Monday, June 20, 2016
Words and Pictures
Words and pictures. Images both literary and visual. These have been considered so similar that the verbiage used to describe them seem to be synonymous. Word pictures. A picture is worth a thousand words. Terms almost interchangeable. It should come as no surprise then that the devices we've made to construct words and images together seem to operate so similarly. Today, digital images and text files seem virtually the same, mere data, slung around networks of optic fibers and copper wires.
Looking backwards is often required to see forward. So it is when combining gelatin silver paper prints and typewriters; or, gelatin silver prints of typewriters, two technologies that seem so like-minded.
A few years ago, when I was delving deep into the world of paper negative photography - employing silver paper as a form of in-camera, black & white "film" - I began looking for alternative methods of displaying these as positive images. Two obvious ways were contact printing them, in the darkroom, onto other sheets of silver paper; or scanning the negatives to produce digital files, to be inverted later via software into positive images. Both methods have their benefits. The first produces a physical print, while the second is intrinsically software-based.
But then I came up with a third method, similar to digital scanning, but employing a handheld digital camera; placing the paper negative into some setting or scene, perhaps related to the original image, and often outdoors; photographing the paper negative within the larger scenic context; then inverting the tones of the image afterwards, to produce a positive monochrome image set inside an otherworldly appearing scene, a shifted color palette of negative tones, a reversed world where the real is imaginary and the imaginary real.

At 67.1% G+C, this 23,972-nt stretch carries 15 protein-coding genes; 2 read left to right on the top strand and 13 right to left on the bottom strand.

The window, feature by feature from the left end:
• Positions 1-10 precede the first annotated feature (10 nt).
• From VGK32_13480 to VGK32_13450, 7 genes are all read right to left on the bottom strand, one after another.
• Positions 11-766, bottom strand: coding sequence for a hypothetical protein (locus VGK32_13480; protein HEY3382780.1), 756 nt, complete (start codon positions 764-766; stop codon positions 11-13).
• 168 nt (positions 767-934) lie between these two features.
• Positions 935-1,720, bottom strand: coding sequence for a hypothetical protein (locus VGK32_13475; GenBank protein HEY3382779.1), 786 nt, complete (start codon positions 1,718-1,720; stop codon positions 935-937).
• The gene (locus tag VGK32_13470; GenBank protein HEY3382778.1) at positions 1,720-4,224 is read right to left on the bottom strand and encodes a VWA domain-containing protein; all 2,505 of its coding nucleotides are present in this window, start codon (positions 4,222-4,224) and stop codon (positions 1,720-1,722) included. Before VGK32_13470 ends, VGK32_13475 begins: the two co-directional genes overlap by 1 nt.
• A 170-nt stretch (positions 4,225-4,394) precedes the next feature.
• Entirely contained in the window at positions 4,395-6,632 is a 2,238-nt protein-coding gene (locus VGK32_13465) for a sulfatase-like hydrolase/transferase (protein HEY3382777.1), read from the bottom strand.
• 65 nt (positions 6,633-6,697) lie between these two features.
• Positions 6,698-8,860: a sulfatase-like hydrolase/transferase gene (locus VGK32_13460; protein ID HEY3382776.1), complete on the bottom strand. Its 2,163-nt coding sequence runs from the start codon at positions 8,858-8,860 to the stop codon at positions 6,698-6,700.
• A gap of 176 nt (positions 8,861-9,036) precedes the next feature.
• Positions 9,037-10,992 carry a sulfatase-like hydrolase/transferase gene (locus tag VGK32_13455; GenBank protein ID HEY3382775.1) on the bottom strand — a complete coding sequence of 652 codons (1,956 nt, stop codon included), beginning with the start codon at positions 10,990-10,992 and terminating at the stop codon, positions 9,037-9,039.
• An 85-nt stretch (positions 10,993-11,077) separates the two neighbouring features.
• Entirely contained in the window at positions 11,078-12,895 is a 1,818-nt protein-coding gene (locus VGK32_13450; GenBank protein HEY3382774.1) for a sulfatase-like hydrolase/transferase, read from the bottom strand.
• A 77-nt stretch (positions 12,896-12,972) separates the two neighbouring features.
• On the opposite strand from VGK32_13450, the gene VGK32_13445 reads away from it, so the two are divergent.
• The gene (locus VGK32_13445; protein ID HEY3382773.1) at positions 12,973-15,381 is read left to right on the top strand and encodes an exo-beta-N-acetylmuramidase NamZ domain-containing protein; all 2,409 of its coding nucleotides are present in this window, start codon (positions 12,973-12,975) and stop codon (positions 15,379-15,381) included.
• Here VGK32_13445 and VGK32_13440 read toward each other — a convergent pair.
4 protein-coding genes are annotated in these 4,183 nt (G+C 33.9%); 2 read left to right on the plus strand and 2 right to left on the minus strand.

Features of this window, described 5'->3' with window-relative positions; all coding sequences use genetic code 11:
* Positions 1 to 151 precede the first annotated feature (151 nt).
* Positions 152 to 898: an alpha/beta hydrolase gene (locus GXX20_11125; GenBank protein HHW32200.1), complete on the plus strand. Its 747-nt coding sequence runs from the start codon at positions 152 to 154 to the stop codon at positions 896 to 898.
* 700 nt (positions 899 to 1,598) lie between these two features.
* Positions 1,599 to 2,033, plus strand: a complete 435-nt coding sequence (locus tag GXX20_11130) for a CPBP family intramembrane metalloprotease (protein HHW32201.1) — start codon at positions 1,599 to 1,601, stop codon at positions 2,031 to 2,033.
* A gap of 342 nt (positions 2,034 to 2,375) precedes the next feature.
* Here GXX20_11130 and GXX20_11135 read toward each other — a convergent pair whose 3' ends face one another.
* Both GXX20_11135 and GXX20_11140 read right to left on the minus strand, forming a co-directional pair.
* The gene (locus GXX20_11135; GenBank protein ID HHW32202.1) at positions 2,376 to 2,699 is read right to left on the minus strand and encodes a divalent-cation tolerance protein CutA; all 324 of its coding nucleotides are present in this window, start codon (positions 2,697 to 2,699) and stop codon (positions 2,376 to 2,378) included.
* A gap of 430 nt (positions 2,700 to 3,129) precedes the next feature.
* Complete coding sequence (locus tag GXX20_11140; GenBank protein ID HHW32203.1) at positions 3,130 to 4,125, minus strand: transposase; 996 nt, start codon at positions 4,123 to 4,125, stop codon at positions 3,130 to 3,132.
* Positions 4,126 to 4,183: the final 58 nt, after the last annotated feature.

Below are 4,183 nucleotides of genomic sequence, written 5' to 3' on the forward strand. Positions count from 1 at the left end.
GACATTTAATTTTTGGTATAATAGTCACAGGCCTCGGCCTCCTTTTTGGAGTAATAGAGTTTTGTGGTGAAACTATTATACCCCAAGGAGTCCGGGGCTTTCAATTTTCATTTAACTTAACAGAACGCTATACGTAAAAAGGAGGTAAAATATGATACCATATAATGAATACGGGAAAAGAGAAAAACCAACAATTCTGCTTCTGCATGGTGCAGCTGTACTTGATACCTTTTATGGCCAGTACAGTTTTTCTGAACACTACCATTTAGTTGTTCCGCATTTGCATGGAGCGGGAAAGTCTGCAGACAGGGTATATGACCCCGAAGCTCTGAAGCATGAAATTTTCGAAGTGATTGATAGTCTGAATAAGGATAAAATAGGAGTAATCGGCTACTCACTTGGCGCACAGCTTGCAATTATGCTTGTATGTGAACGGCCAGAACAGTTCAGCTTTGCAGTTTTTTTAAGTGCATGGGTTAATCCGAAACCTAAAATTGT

Since that time, I've been working more regularly with Harman Direct Positive paper, that produces a positive image requiring no tonal reversal afterward. But the idea of digitizing these prints, by photographing them in some larger context using a handheld digital camera, persists to this day. So it was that, after making this small study of my Hermes 3000 "Nekkid-Riter" chopped typewriter, using small squares of the Harman paper in my film canister pinhole cameras, it seemed obvious that sharing these prints online might be more interesting done this way than by merely scanning.
The process I use to make these prints, now that I've worked toward refining it, is so simple as to almost be silly. Give the paper a brief pre-flash of even light in the darkroom, then load into the film canisters. Rate the paper at an exposure index of 10, and the pinhole cameras at F/128. Meter the scene, make the exposure based on the metered reading. Load paper into a steel film developing tank, minus the reels, using loops of drafting tape on the backsides. Three such prints can easily be processed simultaneously. Mix Ilford MG paper developer, diluted at 1 + 15, to a volume of 100mL. Use continuous rotary processing, using the film tank on its side, for 3 minutes. Stop, fix and rinse as normal. Dry for an hour or two on a sheet of glass, taped down on the edges with more drafting tape. Done. Beautiful, individually unique gelatin silver positive prints.
I might say that the typewriters themselves, though each are as unique as the Harman positive prints, are a bit more complex. They aren't being manufactured, and spare parts are only to be found from other, donor, machines. Platen rollers can be resurfaced, and new ribbons are easily available, however. But the machines themselves are to be found online, at local thrift stores, Craigslist ads or estate sales. They almost always need some kind of service in order to be functional; at the very least, a thorough cleaning, degreasing and relubrication, then often some adjustments have to be made. Lots of hands-on fiddling, but also very satisfying when the typewriter collector/user also becomes a typewriter technician.
Typewriters also have a functional use, which is to mechanically print letters neatly onto paper. They're like film cameras in this regard, made to do but one thing, to lay down images of the literary kind. Which brings us back to where we started, with words and pictures.